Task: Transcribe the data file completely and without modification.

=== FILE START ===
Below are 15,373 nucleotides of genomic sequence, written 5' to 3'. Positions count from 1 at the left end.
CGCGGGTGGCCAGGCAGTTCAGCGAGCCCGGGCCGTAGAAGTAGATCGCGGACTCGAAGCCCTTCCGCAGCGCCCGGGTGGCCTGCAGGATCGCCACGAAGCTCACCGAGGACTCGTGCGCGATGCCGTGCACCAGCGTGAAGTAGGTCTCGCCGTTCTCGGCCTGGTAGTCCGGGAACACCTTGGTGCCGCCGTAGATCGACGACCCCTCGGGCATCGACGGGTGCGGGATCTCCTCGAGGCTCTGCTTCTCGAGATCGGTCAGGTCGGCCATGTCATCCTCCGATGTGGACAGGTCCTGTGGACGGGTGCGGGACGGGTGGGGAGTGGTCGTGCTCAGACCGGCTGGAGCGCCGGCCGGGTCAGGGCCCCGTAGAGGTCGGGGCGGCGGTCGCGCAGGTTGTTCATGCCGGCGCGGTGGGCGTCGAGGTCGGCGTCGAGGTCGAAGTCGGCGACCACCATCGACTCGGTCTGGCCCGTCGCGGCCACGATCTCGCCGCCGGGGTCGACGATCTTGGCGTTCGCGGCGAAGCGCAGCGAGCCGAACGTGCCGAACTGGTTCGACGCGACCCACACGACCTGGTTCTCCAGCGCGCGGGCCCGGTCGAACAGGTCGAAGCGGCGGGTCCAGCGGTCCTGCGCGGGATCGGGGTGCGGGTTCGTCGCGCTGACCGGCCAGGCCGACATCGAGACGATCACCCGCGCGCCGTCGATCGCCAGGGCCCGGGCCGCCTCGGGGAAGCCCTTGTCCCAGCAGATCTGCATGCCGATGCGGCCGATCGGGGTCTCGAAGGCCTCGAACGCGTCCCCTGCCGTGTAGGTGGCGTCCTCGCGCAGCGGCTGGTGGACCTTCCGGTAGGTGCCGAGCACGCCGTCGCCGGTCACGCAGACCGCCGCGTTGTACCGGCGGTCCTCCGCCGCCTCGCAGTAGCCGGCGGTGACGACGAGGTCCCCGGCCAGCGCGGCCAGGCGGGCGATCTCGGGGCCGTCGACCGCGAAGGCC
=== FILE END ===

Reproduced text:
Below are 15,373 nucleotides of genomic sequence, written 5' to 3'. Positions count from 1 at the left end.
CGCGGGTGGCCAGGCAGTTCAGCGAGCCCGGGCCGTAGAAGTAGATCGCGGACTCGAAGCCCTTCCGCAGCGCCCGGGTGGCCTGCAGGATCGCCACGAAGCTCACCGAGGACTCGTGCGCGATGCCGTGCACCAGCGTGAAGTAGGTCTCGCCGTTCTCGGCCTGGTAGTCCGGGAACACCTTGGTGCCGCCGTAGATCGACGACCCCTCGGGCATCGACGGGTGCGGGATCTCCTCGAGGCTCTGCTTCTCGAGATCGGTCAGGTCGGCCATGTCATCCTCCGATGTGGACAGGTCCTGTGGACGGGTGCGGGACGGGTGGGGAGTGGTCGTGCTCAGACCGGCTGGAGCGCCGGCCGGGTCAGGGCCCCGTAGAGGTCGGGGCGGCGGTCGCGCAGGTTGTTCATGCCGGCGCGGTGGGCGTCGAGGTCGGCGTCGAGGTCGAAGTCGGCGACCACCATCGACTCGGTCTGGCCCGTCGCGGCCACGATCTCGCCGCCGGGGTCGACGATCTTGGCGTTCGCGGCGAAGCGCAGCGAGCCGAACGTGCCGAACTGGTTCGACGCGACCCACACGACCTGGTTCTCCAGCGCGCGGGCCCGGTCGAACAGGTCGAAGCGGCGGGTCCAGCGGTCCTGCGCGGGATCGGGGTGCGGGTTCGTCGCGCTGACCGGCCAGGCCGACATCGAGACGATCACCCGCGCGCCGTCGATCGCCAGGGCCCGGGCCGCCTCGGGGAAGCCCTTGTCCCAGCAGATCTGCATGCCGATGCGGCCGATCGGGGTCTCGAAGGCCTCGAACGCGTCCCCTGCCGTGTAGGTGGCGTCCTCGCGCAGCGGCTGGTGGACCTTCCGGTAGGTGCCGAGCACGCCGTCGCCGGTCACGCAGACCGCCGCGTTGTACCGGCGGTCCTCCGCCGCCTCGCAGTAGCCGGCGGTGACGACGAGGTCCCCGGCCAGCGCGGCCAGGCGGGCGATCTCGGGGCCGTCGACCGCGAAGGCC